OPEC ministers are gathering in Vienna on Thursday to address the ongoing oil glut and figure out their next move.
Most analysts expect the cartel to extend production cuts for another six to nine months following recent statements from major oil players.
Earlier in May, both Saudi Arabia and Russia, who is not a member of OPEC but is seen as a critical part of any potential agreement, said they backed extending the production cuts until March 2018.
Moreover, Saudi energy minister Khalid al-Falih said in a joint news conference with his Iraqi counterpart, Jabar Ali al-Luaibi, on Monday that Iraq gave the “green light” to a proposal for extending cuts for nine months, according to Reuters. And that’s notable given that Iraq was one of the main obstacles to OPEC reaching an agreement on production cuts back in 2016.
Major oil producers have faced financial stresses at home in the lower-for-longer price environment, which has likely been and will likely continue to be a key factor in petro-states embracing production cuts.
“In regards to an extension, while the technocratic oil ministers will likely cite elevated inventories and potentially the lack of long-term investment in conventional projects as reasons, we think that the domestic concerns of state leaders in their respective capitals will be the driving force, especially given the stakes if oil prices were to crater once again,” Helima Croft, global head of commodity strategy at RBC Capital Markets, said in a note.
“Assuming an extension is achieved, an extended stay in the mid-fifties per barrel would likely be fine for the flusher GCC producers and key non-cartel producers like Russia — allowing them to execute on core priorities; however, for others it will more just keep them on much needed life support,” she added.
OPEC and several non-OPEC producers agreed to cut output back in November, which marked the cartel’s first cut since 2008 and reversed its two-year strategy of pumping as much oil as desired.
The cartel agreed to collectively cap output at 32.5 million barrels per day, a decrease of 1.2 million bpd, with the Saudis bearing the brunt of the cut. The decision reflects producers’ desires to end the global oil supply glut, which has kept prices depressed for over two years, which, in turn, hampered the petro-states’ economic growth.
When it comes to output cuts, the elephant in the room is, of course, US crude production. Weekly exports have regularly poked through 1 million barrels per day this year, and US oil has likely been a factor in oil prices not rising significantly amid the cuts.
“We have noted before that the growth in US shale production will put a cap on oil prices, at least barring a major geopolitical blowout that takes significant quantities of production elsewhere offline,” Croft’s team said.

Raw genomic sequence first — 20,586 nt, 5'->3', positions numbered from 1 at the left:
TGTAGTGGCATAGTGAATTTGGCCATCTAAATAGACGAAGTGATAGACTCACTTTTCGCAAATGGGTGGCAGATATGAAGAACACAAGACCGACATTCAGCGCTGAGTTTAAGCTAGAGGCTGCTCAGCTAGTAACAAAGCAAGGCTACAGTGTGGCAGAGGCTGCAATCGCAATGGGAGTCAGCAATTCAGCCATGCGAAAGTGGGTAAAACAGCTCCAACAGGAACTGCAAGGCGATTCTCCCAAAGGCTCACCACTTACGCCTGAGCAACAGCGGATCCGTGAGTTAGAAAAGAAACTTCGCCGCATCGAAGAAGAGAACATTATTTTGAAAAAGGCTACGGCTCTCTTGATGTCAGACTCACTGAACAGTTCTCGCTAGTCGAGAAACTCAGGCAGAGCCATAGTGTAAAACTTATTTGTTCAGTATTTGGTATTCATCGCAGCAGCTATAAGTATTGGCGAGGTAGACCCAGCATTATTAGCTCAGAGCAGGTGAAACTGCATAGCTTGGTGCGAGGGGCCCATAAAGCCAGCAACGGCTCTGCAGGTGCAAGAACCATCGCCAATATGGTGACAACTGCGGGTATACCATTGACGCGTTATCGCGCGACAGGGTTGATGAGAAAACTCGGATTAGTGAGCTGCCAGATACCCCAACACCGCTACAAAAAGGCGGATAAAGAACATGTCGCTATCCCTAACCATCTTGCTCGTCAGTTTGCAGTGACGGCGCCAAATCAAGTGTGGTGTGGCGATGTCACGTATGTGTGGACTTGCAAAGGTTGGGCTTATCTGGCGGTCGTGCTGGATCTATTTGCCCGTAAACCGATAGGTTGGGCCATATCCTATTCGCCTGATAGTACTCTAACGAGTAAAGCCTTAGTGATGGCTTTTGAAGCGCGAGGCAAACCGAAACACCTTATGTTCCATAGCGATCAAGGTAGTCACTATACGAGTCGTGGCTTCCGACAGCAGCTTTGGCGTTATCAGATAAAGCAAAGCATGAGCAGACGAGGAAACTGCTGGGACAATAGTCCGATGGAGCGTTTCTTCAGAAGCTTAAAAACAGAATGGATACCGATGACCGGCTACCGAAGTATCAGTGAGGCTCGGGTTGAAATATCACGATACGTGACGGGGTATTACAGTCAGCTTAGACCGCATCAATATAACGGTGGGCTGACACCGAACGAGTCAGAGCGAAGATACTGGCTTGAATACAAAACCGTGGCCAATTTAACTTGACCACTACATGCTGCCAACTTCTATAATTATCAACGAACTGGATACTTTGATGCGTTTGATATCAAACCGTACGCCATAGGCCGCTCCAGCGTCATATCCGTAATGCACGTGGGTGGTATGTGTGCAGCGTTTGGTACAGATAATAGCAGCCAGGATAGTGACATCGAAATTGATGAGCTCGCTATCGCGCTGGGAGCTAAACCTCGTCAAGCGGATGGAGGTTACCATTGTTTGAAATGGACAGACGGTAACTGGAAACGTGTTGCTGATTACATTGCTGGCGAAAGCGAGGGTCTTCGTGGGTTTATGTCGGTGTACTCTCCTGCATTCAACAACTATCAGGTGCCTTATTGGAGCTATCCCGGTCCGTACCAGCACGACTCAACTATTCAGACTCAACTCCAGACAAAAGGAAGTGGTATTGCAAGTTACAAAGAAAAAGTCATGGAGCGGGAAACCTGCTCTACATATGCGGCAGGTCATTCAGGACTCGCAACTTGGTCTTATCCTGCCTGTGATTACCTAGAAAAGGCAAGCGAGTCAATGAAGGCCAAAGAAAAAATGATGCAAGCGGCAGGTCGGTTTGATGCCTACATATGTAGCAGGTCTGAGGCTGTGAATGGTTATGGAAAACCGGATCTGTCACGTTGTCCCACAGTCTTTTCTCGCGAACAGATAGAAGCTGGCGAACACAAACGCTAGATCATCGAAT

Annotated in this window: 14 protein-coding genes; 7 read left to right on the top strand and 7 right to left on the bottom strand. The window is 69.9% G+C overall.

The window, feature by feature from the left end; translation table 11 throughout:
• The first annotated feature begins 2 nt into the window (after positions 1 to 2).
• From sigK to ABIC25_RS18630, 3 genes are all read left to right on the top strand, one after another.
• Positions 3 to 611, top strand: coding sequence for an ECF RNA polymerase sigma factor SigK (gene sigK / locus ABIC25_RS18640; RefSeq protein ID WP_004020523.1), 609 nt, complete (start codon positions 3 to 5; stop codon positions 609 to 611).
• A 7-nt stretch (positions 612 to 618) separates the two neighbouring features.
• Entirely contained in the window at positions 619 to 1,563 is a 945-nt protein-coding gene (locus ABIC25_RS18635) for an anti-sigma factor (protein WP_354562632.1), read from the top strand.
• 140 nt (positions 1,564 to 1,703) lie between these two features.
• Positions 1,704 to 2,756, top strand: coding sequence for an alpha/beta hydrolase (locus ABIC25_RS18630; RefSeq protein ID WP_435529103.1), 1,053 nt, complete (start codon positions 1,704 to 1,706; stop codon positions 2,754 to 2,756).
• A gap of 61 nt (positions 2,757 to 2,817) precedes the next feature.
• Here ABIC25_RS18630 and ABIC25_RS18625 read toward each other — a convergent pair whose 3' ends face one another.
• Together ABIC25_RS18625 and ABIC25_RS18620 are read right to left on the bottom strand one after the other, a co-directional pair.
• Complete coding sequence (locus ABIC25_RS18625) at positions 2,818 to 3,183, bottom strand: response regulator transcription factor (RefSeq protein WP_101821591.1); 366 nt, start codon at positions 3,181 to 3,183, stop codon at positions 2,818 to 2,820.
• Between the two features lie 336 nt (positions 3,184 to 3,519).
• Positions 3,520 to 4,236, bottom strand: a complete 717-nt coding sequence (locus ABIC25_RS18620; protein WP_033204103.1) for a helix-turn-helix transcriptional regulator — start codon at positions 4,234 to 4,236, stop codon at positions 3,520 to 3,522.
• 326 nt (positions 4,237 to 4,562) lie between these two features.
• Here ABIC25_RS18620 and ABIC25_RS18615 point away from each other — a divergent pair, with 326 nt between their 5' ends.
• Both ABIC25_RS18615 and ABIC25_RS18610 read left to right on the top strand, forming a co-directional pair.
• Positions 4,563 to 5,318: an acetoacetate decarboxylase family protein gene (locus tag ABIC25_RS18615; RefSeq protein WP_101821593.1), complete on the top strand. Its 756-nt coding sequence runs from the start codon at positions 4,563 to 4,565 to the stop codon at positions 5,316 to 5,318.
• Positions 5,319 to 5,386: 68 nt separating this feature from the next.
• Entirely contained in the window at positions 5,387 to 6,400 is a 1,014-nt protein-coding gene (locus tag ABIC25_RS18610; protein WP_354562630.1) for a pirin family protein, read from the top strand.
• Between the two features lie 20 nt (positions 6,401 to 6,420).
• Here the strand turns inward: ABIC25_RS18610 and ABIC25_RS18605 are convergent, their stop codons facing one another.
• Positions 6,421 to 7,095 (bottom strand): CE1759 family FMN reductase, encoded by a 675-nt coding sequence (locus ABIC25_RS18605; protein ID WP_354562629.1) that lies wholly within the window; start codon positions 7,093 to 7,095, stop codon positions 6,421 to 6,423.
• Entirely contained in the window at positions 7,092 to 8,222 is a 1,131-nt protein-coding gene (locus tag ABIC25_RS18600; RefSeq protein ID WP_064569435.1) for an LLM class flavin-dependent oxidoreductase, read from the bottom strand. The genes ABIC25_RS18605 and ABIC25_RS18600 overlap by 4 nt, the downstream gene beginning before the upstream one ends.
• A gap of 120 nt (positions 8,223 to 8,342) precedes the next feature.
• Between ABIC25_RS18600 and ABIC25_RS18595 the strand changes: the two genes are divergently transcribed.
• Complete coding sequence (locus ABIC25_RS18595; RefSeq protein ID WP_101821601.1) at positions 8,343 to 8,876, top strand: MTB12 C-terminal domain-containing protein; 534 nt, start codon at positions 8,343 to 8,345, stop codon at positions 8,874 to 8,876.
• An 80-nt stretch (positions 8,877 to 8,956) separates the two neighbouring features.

However, it’s not just about the prices. BMI Research analysts said in a note that a cut extension will mean supplies from the Middle East will remain “constrained,” which then, in turn, further opens up strategic market opportunities for US crude.
China has already upped its consumption of US crude; it was even the largest buyer of US crude in February, according to data cited by BMI Research. And that’s a notable detail given that China has been one of the big oil battlegrounds in recent years, with producers like Saudi Arabia and Russia clawing at its coveted market share.
This is part of a broader strategic shift for the world’s largest crude importer to diversify supplies away from its heavy dependence on Middle Eastern grades,” the BMI Research analysts explained, referring to China.
“While supplies from the US amounted to less than 1% of the China’s total imports in the first two months of 2017, it is likely that this volume will grow over the coming years as US exports rise, cementing its position as a key outlet for US grades.”
Looking to Thursday, although it increasingly seems likely that the cartel and other producers will opt to extend the cuts, the exact countries participating and their exact quota levels remain unclear. Moreover, some analysts have noted that markets could soon start looking for signs of an “exit strategy.”
“For now, several factors are keeping OPEC and non-OPEC countries in market management mode. The policy has given OPEC countries roughly at 10% bump in revenues compared to a scenario where output remained high at 4Q16 levels,” Barclays’ Michael Cohen and Warren Russell wrote in a report to clients.
“But the longer that OPEC engages in such market management, the more concerned market participants will become about the eventual end of the agreement,” they continued. “Thus, we believe OPEC needs to articulate an exit strategy.”
WTI Crude oil, the US benchmark, was down by 0.3% at $US51.30 per barrel, while Brent crude oil, the international benchmark, was down by 0.2% at $US53.91 per barrel around 2:43 p.m. ET.
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